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How the Doug Fister trade closed the window on the Detroit Tigers

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The “butterfly effects” of that cold December trade are still being felt today

ALCS - Boston Red Sox v Detroit Tigers - Game Four

In the summer of 2011, former Tigers general manager Dave Dombrowski knew he needed one more starting pitcher to complete a rotation that already included a historically dominant Justin Verlander, an emerging Max Scherzer and a very green Rick Porcello. The fourth spot in the rotation was being held down by Brad Penfrey. No. Mike Pelney. The fifth rotation spot initially belonged to Phil Coke, then rotated among “prospects” who were never going to be as good as we hoped, like Andy Oliver and Jacob Turner.

Even the bullpen was somewhat decent that year with Jose Valverde getting 49 saves, while Al Alburqurque had an ERA under 2.00 and Joaquin Benoit served in a set-up role.

The rotation had to be fortified, the trade market was not flush with top end starters that year, and the costs for what was available was quite steep. Ubaldo Jimenez fetched four prospects — two of whom were highly rated (Drew Pomeranz and Alex White). Ubaldo Jimenez! Dombrowski struck a day early and acquired a lanky right hander from Seattle in Doug Fister, along with David Pauley in exchange for four prospects. Well, three prospects and Casper Wells.

I don't think anyone realized at the time that we were acquiring Doyle Alexander circa 1987, but this time we didn't give up John Smoltz. In his 10 starts as a Tiger in 2011, Doug Fister went 8-1 with a 1.79 ERA as the Tigers ran away with the division. Pauley turned out to be useless, but it didn't matter. Doug Fister was THAT good.

After getting bounced by the Texas Rangers in the 2011 ALCS, Dombrowski further fortified the roster and the rotation throughout 2012. Acquiring Anibal Sanchez mid-season, coupled with the emergence of Max Scherzer gave the Tigers probably the best rotation in baseball one through five. Doug Fister was a big part of that, although not nearly as dominant as he had been in 2011. An offseason injury to Victor Martinez also inspired owner Mike Ilitch to sign Prince Fielder to fill the hole in the lineup. However, that 2012 bullpen wasn't as solid, and offense struggled as the Tigers got swept in the World Series by the San Francisco Giants.

2013 was the year. I had become active on Twitter and was wondering how ANYONE could be negative about the team the Tigers were about to field. Max Scherzer had shown signs of the ace he was about to become. Doug Fister was the fourth starter, and he probably would have been the second starter on any other team in the American League. Dombrowski had added Torii Hunter to stabilize the offense. Victor Martinez was back. The rotation was, without question, the best rotation the Tigers had in my entire life. There was no Tom Bolton or Matt Roney here. Drew Smyly become an absolute stud out of the bullpen because there was no room for him to start. Only six pitchers started games: Verlander, Scherzer, Sanchez, Fister and Porcello started 156 games combined, and Jose Alvarez made six spot starts. To put that in perspective, seven guys have started games this season, and the 2015 Tigers used 12 different starting pitchers.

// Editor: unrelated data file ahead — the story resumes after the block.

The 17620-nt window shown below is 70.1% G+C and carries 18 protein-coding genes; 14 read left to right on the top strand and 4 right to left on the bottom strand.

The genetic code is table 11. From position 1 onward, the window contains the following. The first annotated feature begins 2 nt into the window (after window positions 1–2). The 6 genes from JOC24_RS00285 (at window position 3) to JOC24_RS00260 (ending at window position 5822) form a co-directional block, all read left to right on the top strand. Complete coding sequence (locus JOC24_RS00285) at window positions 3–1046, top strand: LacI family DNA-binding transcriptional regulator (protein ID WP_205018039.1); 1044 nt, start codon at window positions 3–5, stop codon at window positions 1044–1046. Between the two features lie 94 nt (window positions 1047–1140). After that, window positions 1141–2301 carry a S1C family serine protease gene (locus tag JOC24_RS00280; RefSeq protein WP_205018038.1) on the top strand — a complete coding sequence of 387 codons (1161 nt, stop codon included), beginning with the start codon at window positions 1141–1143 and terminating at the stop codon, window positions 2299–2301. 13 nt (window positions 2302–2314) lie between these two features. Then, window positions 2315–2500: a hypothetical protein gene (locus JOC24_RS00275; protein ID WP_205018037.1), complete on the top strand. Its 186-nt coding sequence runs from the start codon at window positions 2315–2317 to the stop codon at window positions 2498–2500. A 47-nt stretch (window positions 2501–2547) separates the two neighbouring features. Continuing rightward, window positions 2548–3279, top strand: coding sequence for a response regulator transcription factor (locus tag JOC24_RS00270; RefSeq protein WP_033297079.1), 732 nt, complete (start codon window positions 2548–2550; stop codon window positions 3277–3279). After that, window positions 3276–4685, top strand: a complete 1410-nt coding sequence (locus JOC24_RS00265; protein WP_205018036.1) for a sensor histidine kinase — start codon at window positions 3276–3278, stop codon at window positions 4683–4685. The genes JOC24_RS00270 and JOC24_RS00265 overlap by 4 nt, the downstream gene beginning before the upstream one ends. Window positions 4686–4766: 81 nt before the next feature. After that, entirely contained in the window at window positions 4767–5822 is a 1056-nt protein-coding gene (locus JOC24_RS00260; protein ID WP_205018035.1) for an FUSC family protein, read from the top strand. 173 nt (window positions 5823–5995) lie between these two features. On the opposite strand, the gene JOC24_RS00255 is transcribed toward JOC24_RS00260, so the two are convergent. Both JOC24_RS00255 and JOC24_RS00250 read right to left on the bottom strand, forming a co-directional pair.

A poorly timed grand slam ruined that season. The payroll had gotten entirely out of control. Sanchez needed an extension coming off an ERA crown. Max Scherzer's contract was coming up shortly too. Something had to give. That rotation was going to need to be broken up to keep the window extended. Dave Dombrowski did what Dave Dombrowski does.

And suddenly we all learned the name Chris Cotillo.

On a boring Tuesday evening, Dec. 2, 2013, Chris Cotillo reported that Doug Fister was being traded to the Washington Nationals. The first name we all heard was Steve Lombardozzi. We assumed he was a throw in to a much bigger haul, then the names Ian Krol and Robbie Ray started popping up. There was some level of encouragement, in large part because of the trust we had in Dombrowski at that point. But there had to be more for Fister, right?

There wasn't. Robbie Ray and a bullpen guy. No Anthony Rendon or Lucas Giolito. We as a collective fan base decided we didn't like Robbie Ray because Robbie Ray wasn't Doug Fister. That's where Dave Dombrowski made a smart, solid baseball trade but forgot to account for public opinion. Maybe Dombrowski didn't realize how much the fan base loved Doug Fister. Maybe he didn't account for the fact that to most fans, Doug Fister was always going to be the guy that we had at the end of 2011 winning 80 percent of his starts. Or the one who struck out 10 straight Kansas City Royals on Sept. 27, 2012, to set an American League record.

None of us realized that the Tigers’ window closed that day.